19th September 2014
"That's a bad word!"
We all like to vent off! However, when the choice of words used restricts your access to friends other words need to be said instead. This is an example of how a young boy who excessively swore was given another way of communicating with his family and friends.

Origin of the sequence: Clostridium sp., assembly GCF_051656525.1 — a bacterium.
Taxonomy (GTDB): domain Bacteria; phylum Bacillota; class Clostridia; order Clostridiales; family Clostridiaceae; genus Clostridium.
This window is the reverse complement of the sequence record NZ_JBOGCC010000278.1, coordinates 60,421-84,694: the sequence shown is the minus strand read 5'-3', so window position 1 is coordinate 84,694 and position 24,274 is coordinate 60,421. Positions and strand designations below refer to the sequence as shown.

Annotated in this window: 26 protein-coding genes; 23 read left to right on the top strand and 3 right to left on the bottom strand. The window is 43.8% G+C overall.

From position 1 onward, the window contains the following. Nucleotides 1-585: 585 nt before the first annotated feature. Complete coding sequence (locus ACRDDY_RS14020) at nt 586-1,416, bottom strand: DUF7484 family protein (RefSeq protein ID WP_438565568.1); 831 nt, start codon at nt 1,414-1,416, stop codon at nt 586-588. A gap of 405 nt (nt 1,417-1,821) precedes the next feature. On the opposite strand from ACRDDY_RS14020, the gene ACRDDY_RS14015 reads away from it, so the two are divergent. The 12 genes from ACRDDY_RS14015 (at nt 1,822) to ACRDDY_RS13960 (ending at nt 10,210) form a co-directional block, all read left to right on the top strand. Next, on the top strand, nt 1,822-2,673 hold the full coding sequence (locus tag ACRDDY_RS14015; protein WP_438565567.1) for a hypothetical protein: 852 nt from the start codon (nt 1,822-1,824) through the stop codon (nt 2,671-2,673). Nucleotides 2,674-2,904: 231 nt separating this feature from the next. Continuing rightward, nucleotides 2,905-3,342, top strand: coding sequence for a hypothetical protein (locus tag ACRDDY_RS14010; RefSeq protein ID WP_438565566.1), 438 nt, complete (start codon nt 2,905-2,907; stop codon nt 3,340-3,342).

Toby was engaging in excessive swearing behaviour that was having a direct impact on his social outlet â€“ the behaviour would occur in school, out shopping or while playing with his friends. The behaviour would occur as much as 100 times per day. The function of this behaviour was to gain attention from another person, specifically when being told â€œstop swearingâ€. A programme was introduced to reduce the frequency of this swearing behaviour across all settings. The family were advised to ignore swearing behaviour at all times â€“ by withholding the desired response (attention) the occurrences of this behaviour would decrease. They were also told to reinforce appropriate language, attention would be given for this â€˜appropriateâ€™ language. During therapy (with a PEAT tutor) a digital timer was set for three minutes (baseline data indicated that this was the average time that Toby would not engage in this behaviour) visible on the table. If after three minutes, Toby didnâ€™t swear he received an edible reinforcer (preferred food) along with the verbal response â€œgood no swearing Tobyâ€. This was repeated throughout the therapy session. Data would indicate whenever the timer should be adjusted â€“ longer time periods as Tobyâ€™s behaviour decreased. AfterÂ 20 therapy sessions, the occurrences of swearing behaviour had decreased. Toby did not swear for 18 minutesÂ and his appropriate language skills had increased. Long-term his swearing behaviour across all settings hasÂ decreased. He is nowÂ more involved with his peers and gets attention from family and friends for his appropriate talking.